Antiretroviral Drug Levels During and After Pregnancy

This study has been completed.
Sponsor:
Collaborator:
Northwestern University
Information provided by:
Makerere University
ClinicalTrials.gov Identifier:
NCT00616252
First received: February 4, 2008
Last updated: December 3, 2010
Last verified: December 2010
  Purpose

In HIV-infected women, the use of combination therapy with antiretrovirals (ARV) in pregnancy prevents HIV related morbidity and mortality and prevents mother-to-child transmission of the HIV virus.

Specifically, suppression of the virus to an undetectable level is important during the delivery of the baby to minimize potential HIV exposure. In Sub-Saharan Africa, the use of ARV combinations containing nevirapine is the cornerstone of current HIV therapy, due to an affordable cost, availability in a fixed dose combination pill, and generic availability. Maintaining the efficacy and preventing development of resistance against this agent by the HIV virus is imperative, as second line therapies are often more difficult to obtain, are more expensive, and present more challenges in drug storage in clinics and in the community.

Pregnancy adds another dimension to the challenge of treating women with HIV, as the physiologic and metabolic changes can affect levels of antiretroviral agents in the body. Though these changes are known to exist, few trials have evaluated the effect of these factors on the pharmacokinetics of antiretroviral agents and their impact has yet to be demonstrated.

We wish to evaluate if the physiologic changes that occur during pregnancy impact the levels of stavudine, lamivudine, and nevirapine compared to those of a non-pregnant, HIV-infected Ugandan female. These data are imperative to ensure adequate suppression of the HIV virus throughout pregnancy.


Condition
Pharmacokinetics

Study Type: Observational
Study Design: Observational Model: Cohort
Time Perspective: Prospective
Official Title: Comparison of the Pharmacokinetics of Antiretroviral Agents in HIV Infected Ugandan Women During and After Pregnancy

Resource links provided by NLM:


Further study details as provided by Makerere University:

Primary Outcome Measures:
  • To evaluate differences in the trough concentration (C12hr) of nevirapine during the second and third trimester of pregnancy and after delivery in the same patient [ Time Frame: 12 months ] [ Designated as safety issue: No ]

Secondary Outcome Measures:
  • To evaluate differences in the clearance (Cl/F), area under the curve (AUC), Volume of distribution (V/F), maximum concentration (Cmax), time to maximum concentration (Tmax), and half-life (T1/2) of nevirapine as a result of pregnancy. [ Time Frame: 12 months ] [ Designated as safety issue: No ]
  • To evaluate potential changes in intracellular triphosphate concentration of NRTIs that may occur as a result of pregnancy [ Time Frame: 12 months ] [ Designated as safety issue: No ]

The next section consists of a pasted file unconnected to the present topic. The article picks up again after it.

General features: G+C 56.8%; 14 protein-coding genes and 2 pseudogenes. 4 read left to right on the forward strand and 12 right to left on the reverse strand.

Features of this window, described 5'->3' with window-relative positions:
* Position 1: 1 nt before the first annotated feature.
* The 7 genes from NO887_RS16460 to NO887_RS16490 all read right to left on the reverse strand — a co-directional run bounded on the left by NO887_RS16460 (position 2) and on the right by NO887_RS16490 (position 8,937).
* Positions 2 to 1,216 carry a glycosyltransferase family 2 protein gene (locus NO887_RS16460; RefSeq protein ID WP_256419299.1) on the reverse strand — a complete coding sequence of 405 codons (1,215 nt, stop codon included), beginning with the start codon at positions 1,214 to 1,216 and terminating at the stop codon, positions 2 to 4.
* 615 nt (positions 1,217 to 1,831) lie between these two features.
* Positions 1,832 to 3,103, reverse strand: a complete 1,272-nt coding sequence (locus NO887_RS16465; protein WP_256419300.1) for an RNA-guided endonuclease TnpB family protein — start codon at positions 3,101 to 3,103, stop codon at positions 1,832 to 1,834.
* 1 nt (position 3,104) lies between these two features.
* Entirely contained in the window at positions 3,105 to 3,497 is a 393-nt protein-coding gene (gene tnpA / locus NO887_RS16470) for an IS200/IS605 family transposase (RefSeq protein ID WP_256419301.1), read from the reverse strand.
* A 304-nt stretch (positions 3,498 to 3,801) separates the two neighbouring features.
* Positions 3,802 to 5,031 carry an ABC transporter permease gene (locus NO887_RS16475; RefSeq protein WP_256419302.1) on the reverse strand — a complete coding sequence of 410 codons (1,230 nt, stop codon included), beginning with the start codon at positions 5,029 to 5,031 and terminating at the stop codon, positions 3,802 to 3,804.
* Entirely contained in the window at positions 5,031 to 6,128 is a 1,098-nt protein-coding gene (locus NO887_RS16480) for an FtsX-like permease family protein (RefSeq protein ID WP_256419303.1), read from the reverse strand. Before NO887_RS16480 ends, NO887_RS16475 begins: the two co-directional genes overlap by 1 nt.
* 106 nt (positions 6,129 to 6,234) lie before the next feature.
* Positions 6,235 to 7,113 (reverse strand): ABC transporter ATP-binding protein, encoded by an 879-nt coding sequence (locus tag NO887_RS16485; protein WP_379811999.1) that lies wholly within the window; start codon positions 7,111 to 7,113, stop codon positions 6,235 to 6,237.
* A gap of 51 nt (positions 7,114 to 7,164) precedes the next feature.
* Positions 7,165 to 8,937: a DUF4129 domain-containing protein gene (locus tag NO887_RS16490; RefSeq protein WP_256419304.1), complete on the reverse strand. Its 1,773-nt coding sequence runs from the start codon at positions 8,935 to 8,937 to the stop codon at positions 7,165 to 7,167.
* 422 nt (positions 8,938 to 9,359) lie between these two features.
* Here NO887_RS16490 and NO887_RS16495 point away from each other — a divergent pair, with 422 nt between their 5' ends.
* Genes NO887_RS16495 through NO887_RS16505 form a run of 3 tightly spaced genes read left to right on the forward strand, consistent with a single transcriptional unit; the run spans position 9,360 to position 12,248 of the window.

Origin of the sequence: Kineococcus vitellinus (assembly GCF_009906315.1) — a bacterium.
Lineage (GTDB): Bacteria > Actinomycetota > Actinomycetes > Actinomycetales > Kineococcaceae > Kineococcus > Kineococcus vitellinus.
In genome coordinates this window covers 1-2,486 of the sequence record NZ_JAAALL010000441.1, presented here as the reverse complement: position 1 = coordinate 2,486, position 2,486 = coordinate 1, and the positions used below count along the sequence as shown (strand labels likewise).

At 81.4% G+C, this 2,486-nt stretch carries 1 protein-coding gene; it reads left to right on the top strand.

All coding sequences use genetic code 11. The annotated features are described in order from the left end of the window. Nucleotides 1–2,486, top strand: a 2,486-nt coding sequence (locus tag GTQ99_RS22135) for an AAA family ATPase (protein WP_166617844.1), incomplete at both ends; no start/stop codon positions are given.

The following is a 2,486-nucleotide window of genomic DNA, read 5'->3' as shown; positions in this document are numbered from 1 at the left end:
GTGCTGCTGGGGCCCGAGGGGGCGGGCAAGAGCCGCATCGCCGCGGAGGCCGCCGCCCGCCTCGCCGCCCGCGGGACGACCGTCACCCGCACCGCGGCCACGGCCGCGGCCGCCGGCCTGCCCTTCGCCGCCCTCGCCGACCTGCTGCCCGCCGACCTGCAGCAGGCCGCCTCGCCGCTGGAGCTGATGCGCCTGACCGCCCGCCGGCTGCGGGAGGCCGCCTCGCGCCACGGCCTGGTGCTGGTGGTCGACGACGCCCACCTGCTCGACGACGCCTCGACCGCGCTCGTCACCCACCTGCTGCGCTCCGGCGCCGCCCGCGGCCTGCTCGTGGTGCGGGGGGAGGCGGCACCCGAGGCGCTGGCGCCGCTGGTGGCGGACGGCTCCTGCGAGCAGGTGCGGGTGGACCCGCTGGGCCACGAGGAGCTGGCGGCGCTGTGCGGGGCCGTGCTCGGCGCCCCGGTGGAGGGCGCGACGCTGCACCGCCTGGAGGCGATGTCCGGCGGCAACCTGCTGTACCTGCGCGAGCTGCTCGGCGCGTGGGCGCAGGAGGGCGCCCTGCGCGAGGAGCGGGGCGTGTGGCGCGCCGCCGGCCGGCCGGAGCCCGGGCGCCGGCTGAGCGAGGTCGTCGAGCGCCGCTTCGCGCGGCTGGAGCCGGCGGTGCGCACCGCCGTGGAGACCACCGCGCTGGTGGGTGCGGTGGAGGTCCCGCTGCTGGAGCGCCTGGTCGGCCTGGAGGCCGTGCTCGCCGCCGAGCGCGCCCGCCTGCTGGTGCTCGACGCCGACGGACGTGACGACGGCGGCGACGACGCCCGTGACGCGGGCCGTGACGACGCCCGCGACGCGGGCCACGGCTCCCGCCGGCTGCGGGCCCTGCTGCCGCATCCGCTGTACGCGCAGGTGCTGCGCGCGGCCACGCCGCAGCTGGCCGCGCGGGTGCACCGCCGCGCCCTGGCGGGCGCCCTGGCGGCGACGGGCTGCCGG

• To evaluate pharmacogenomic differences in this East African population. [ Time Frame: 12 months ] [ Designated as safety issue: No ]
  • To establish pharmacokinetic levels seen in non-pregnant East African women as compared to the levels seen in the western population, based on the post-partum levels. [ Time Frame: 12 months ] [ Designated as safety issue: No ]

Biospecimen Retention:   Samples With DNA

Human plasma Red cell pellets


Enrollment: 16
Study Start Date: February 2008
Study Completion Date: September 2009
Primary Completion Date: November 2008 (Final data collection date for primary outcome measure)
  Show Detailed Description

  Eligibility

Ages Eligible for Study:   18 Years to 39 Years
Genders Eligible for Study:   Female
Accepts Healthy Volunteers:   No
Sampling Method:   Non-Probability Sample
Study Population

HIV positive women attending ante-natal care clinic at Mulago Hospital, Kampala Uganda

Criteria

Inclusion Criteria:

  • HIV-infected pregnant female in her second or third trimester who requires ARV therapy during her pregnancy
  • Antiretroviral therapy includes nevirapine in addition to two NRTI agents
  • Informed consent obtained

Exclusion Criteria:

  • If primary physician feels the required blood draws would be potentially dangerous to the patient or fetus
  • Haemoglobin <8 g/dL
  • Liver Function tests > 2x normal
  • CD4 cell count >250 cells/mL if ART naive
  • Calculated Creatinine Clearance < 30 ml/min at any visit during the study period
  • Patients receiving any medications that may interact with the cytochrome p450 enzyme system metabolism of nevirapine
  • Concurrent herbal medication use.
  Contacts and Locations
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Please refer to this study by its ClinicalTrials.gov identifier: NCT00616252

Locations
Uganda
Infectious Diseases Institute, Faculty of Medicine, Makerere University
Kampala, Uganda, 22418
Sponsors and Collaborators
Makerere University
Northwestern University
Investigators
Principal Investigator: Concepta A Merry, PhD Trinity College Dublin
  More Information

No publications provided

Responsible Party: Dr Concepta Merry, Infectious Diseases Institute
ClinicalTrials.gov Identifier: NCT00616252     History of Changes
Other Study ID Numbers: CPR 002
Study First Received: February 4, 2008
Last Updated: December 3, 2010
Health Authority: Uganda: National Council for Science and Technology
Uganda: Research Ethics Committee

Keywords provided by Makerere University:
Antiretroviral
Pharmacokinetics
Pregnancy

ClinicalTrials.gov processed this record on September 22, 2014